Alternatives to Hormone Replacement Therapy

As females reach the 45 plus age group, most women experience a significant decline in their body’s ability to manufacture estrogen. This can trigger a wide spectrum of physical, psychological and age related signs and symptoms which can significantly affect the quality of life and life span of postmenopausal women. While some women escape the most significant side effects of menopause, females should be aware of the most serious health concerns they may face in there postmenopausal years which include: heart disease, osteoporosis and breast cancer.

In the past, most medical doctors prescribed estrogen replacement therapy (often combined with the hormone progesterone) to combat the signs and symptoms of menopause. However, hormone replacement therapy (HRT) has been shown to increase the risk of breast cancer, stroke, pulmonary embolism, and cardiovascular heart disease. Recently, the National Heart, Lung and Blood Institute’s (NHLBI) “Women’s Health Initiative” study showed that for each year that a woman is on hormone replacement therapy, she has a 2.5% increased risk of developing breast cancer as compared to an agematched woman not on hormone replacement. This effect is cumulative over time and therefore, after ten years of HRT she has a 25% increased risk of developing breast cancer and a 50% greater chance of developing breast cancer after 20 years of HRT.

While, most health care professionals agree that hormone replacement therapy is still necessary for women who show moderate to severe bone loss and/or significant risk for cardiovascular disease, if a women is otherwise free of these problems a more natural approach can be quite effective in managing menopausal symptoms and preventing more serious complications.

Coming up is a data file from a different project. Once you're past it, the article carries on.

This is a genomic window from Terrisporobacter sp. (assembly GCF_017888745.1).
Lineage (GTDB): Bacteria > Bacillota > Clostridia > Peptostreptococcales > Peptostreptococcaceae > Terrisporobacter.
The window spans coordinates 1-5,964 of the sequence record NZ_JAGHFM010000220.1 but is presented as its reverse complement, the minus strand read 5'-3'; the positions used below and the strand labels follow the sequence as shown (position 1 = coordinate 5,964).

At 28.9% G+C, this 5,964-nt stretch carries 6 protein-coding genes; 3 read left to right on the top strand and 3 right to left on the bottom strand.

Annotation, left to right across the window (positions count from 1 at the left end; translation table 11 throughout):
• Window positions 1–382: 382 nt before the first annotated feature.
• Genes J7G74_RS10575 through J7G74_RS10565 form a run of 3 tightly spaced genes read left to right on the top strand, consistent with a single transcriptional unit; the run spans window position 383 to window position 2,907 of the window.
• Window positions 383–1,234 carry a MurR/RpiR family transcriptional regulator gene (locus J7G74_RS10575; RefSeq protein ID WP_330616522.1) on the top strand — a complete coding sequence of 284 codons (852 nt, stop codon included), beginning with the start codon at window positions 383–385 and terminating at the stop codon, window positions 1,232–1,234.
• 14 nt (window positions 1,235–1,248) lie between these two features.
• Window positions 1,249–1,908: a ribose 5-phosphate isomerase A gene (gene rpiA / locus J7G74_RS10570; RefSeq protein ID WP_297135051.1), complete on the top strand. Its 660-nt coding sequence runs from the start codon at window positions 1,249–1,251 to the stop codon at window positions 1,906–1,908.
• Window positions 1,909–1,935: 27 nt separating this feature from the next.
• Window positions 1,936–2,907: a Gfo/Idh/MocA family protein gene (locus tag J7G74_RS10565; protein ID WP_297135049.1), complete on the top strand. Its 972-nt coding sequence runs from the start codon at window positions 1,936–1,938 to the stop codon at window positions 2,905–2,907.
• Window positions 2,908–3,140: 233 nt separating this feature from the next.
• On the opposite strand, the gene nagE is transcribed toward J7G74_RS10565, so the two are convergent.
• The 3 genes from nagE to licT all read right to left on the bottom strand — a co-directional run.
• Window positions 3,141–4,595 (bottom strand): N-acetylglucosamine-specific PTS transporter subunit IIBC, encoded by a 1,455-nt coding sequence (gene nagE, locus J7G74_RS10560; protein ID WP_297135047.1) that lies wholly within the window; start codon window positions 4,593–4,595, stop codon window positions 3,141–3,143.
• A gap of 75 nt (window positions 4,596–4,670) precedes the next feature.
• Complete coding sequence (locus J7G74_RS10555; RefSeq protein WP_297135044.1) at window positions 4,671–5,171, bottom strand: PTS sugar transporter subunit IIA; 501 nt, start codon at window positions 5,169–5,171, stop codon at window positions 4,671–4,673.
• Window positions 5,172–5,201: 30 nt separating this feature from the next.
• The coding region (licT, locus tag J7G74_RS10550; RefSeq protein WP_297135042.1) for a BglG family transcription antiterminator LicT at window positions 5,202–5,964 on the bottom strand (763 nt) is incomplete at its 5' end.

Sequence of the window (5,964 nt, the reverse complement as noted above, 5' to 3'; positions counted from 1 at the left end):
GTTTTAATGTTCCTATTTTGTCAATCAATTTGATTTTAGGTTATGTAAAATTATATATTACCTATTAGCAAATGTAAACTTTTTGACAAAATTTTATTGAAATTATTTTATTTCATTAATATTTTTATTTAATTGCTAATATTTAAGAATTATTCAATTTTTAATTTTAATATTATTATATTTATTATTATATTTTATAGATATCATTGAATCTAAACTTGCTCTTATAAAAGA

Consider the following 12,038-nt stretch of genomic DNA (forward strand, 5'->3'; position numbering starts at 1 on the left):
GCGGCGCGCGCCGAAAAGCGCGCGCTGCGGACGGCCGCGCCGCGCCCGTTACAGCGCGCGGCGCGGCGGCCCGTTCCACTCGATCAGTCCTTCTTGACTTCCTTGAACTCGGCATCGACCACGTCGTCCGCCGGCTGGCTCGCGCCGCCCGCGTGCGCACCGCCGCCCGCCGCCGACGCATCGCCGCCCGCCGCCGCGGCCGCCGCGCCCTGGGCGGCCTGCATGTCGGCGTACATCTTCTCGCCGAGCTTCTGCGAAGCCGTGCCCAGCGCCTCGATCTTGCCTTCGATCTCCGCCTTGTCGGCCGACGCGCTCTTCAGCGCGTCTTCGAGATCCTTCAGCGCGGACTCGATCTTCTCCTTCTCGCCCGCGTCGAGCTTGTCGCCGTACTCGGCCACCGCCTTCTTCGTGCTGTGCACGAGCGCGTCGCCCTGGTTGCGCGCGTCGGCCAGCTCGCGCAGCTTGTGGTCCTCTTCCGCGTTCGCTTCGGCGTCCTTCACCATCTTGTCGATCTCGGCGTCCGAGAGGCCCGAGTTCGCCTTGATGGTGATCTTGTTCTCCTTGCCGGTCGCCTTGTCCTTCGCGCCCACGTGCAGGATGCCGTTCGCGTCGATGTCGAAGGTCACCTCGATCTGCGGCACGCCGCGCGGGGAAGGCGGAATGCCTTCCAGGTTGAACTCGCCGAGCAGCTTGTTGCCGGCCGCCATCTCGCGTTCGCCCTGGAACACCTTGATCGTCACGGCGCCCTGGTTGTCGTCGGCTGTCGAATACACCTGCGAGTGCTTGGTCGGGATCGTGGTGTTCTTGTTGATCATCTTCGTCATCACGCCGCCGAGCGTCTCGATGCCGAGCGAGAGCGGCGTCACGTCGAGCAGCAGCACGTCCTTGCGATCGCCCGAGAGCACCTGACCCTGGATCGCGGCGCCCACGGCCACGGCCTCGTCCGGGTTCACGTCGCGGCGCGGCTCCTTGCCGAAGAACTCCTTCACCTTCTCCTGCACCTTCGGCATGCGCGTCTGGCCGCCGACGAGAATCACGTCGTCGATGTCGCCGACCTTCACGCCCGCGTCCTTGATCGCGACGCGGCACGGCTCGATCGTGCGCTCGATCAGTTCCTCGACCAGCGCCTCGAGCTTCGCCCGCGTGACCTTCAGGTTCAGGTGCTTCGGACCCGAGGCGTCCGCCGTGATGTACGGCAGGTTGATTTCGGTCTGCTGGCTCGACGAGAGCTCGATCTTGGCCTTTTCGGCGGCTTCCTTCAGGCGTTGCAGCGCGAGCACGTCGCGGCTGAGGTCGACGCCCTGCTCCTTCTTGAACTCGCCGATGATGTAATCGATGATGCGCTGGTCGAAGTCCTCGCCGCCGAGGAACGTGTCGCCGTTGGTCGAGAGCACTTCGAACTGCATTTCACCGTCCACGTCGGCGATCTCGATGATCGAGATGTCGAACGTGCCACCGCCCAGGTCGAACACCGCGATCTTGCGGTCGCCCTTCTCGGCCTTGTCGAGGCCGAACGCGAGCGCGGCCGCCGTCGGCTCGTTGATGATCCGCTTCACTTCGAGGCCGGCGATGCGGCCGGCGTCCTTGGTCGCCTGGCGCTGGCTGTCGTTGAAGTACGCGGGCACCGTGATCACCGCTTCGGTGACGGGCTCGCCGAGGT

Black cohosh (cimifuga racemosa) is the most extensively used and widely researched natural supplement used to manage menopausal symptoms. It has been used in Europe since the 1950’s as an effective alternative to HRT without the life threatening side effects. Soy Isoflavones have been shown to increase the bone mineral density in postmenopausal women, as well as lowering blood cholesterol, and having a cardioprotective effect. Many women commonly consume less than the recommended daily intake of vitamin D. Adequate intake of Vitamin D is extremely important for bone health and supplementation has been shown to decrease the risk of osteoporotic hip fractures in postmenopausal women.

Other recommendations for postmenopausal women include: getting regular weight bearing exercise; maintaining a low stress level; substituting garlic or onion powder for salt when cooking (this prevents the urinary excretion of calcium associated with salt consumption); avoiding excessive alcohol, caffeine, and sugar intake; avoiding the consumption of spicy foods, hot soups and drinks as they can trigger hot flashes; and meeting adequate calcium intake (1500mg per day).

Women live over one-third of their lives in their postmenopausal years. It is important to consider all options available for dealing with the signs and symptoms associated with menopause in order to maximize one’s quality of life and lifespan. For more information on alternatives to HRT-contact your health care provider.

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